7. Trevors_momma, I know these words do not come close to alleviating your pain but I am so sorry for your loss. You have come to a place where those of us unfortunately know the pain of losing a child. all to well. . When a child dies, no matter what age, our world is shattered and we are brought to our knees. This grief process is one long, emotional roller coaster. Your loss is so recent and raw. You have lost your son and have a new baby granddaughter to envelope in your difficult loss. Your world has been violently shaken and all that you know seems to have fallen out from under you. You have come to a good place. Right now don't think of how you will get through the rest of your life. You need to think about the next hour, minute... that is all you can handle right now. You will learn your way on this path. Sharing your pain can help. Sharing with others who have walked this path can also help. The path is never straight forward. Someone once told me " SHOW ME A GRIEVING MOTHER AND I WILL SHOW YOU THE BRAVEST WOMAN IN THE WORLD> SHE HAS LIVED ONE DAY WITHOUT HER CHILD." I am a couple of years into this and the path of grief throws things at you. But having the ability to get my feelings out has helped...if helped is the right word.... There is not a day goes by that I do not think of losing my son and the sorrow is always hanging around my heart. I can probably admit to crying daily still. Not always the gut wrenching cry from early on but a thought, saying his name, can make the tears come. There is not a morning that I wake (an sleep is not always a willing action) that I do not think my son is gone. There are many on this forum I think of as my mentors who have helped me this far along. Please join the Loss of an Adult Child. It is the most active forum in this Loss of a Child and there are many parents interacting. Share your thoughts, frustrations, feelings, whatever you are comfortable with whenever you are ready. We are listening. Hang on with both hands but never be afraid to reach out.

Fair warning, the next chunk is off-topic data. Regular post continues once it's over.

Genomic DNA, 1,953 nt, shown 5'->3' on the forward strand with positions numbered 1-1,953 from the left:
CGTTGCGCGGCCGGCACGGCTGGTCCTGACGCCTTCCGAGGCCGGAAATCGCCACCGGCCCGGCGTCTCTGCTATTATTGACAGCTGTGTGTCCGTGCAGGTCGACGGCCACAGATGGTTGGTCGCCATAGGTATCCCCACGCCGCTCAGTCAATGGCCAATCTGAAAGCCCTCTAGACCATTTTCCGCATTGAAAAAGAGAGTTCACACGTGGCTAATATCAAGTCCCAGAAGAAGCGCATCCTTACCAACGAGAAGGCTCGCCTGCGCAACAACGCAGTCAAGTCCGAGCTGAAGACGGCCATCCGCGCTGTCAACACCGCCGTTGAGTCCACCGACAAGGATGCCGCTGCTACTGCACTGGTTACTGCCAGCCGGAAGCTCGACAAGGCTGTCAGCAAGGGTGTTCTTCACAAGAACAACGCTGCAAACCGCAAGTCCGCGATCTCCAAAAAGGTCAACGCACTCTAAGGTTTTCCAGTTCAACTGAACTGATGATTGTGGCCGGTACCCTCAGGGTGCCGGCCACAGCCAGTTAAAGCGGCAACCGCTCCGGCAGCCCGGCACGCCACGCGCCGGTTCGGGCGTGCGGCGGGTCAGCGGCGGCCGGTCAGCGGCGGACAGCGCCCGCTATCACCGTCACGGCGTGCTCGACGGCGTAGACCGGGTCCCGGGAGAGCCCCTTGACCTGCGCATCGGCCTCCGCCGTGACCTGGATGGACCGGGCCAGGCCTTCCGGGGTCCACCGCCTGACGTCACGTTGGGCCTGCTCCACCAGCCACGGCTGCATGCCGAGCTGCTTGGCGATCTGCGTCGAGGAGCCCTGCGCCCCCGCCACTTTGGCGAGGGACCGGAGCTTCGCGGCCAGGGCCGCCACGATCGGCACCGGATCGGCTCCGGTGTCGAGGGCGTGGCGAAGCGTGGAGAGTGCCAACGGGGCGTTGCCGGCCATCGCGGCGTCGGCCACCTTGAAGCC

8. Lou anne, really such good advice you and all of us (especially me for sure) have been given. While I have set backs--most recently--- I have worked and worked and, by some miracle, have felt moments of hope. My children are (were) adults when we lost my son. But during that time that I know as never ending sadness, I read a post on another site about "the left behind child". It was written by a girl who had lost her brother and was trying to deal with her own grief but she related at how a couple of years later she was still feeling that her parents thought of her as their leftover child. She related a lot about how no matter what happened to or for her, her parents always made her feel that it was sideline important. I swore to myself that I never wanted my daughter to feel like that even though she is a grown woman and mother. I recently returned from visiting my daughter and her family and I admit I felt like an "outsider". My fault?---maybe--- circumstances?--maybe--human nature?--- I will give that a probably..... but I do know that my daughter deserves to have a mother, my husband, a bereaved father, deserves to have a wife and ----whoa--this is really hard for me to say--- I need to be the catalyst. I will always mourn and grieve for the lost we (my family) have all suffered. Not a day has gone by that my first thought is that my son is dead. I am not the same person I was before 11/28/14. I never can be. I work really hard to keep Michael with me in my heart and thoughts and that will never EVER change. I grew up in a very dysfunctional family. Both of my parents are gone and I never knew grief. I swore my kids would have a better family. I still need to keep that promise to my daughter. I am far from strong---I don't sleep well,I don't eat well (lost weight but not a bad thing) I stay home most always. But I have struggled to find small shards of hope. In all we have come to know you here, you are a very, very good mom. You loved Kira with everything you have and sadly there are just some things we cannot protect them from. It is not your fault. You love your boys and no matter what their age they love and need you--even your new lawyer. And here is the really hard part---you need to be you. You will not be the same person you were before Kira's loss but you are learning who the new you is. You will make it. Kira is right beside you shining a light on the path.---and your grief friends will hold your hand whenever you need it.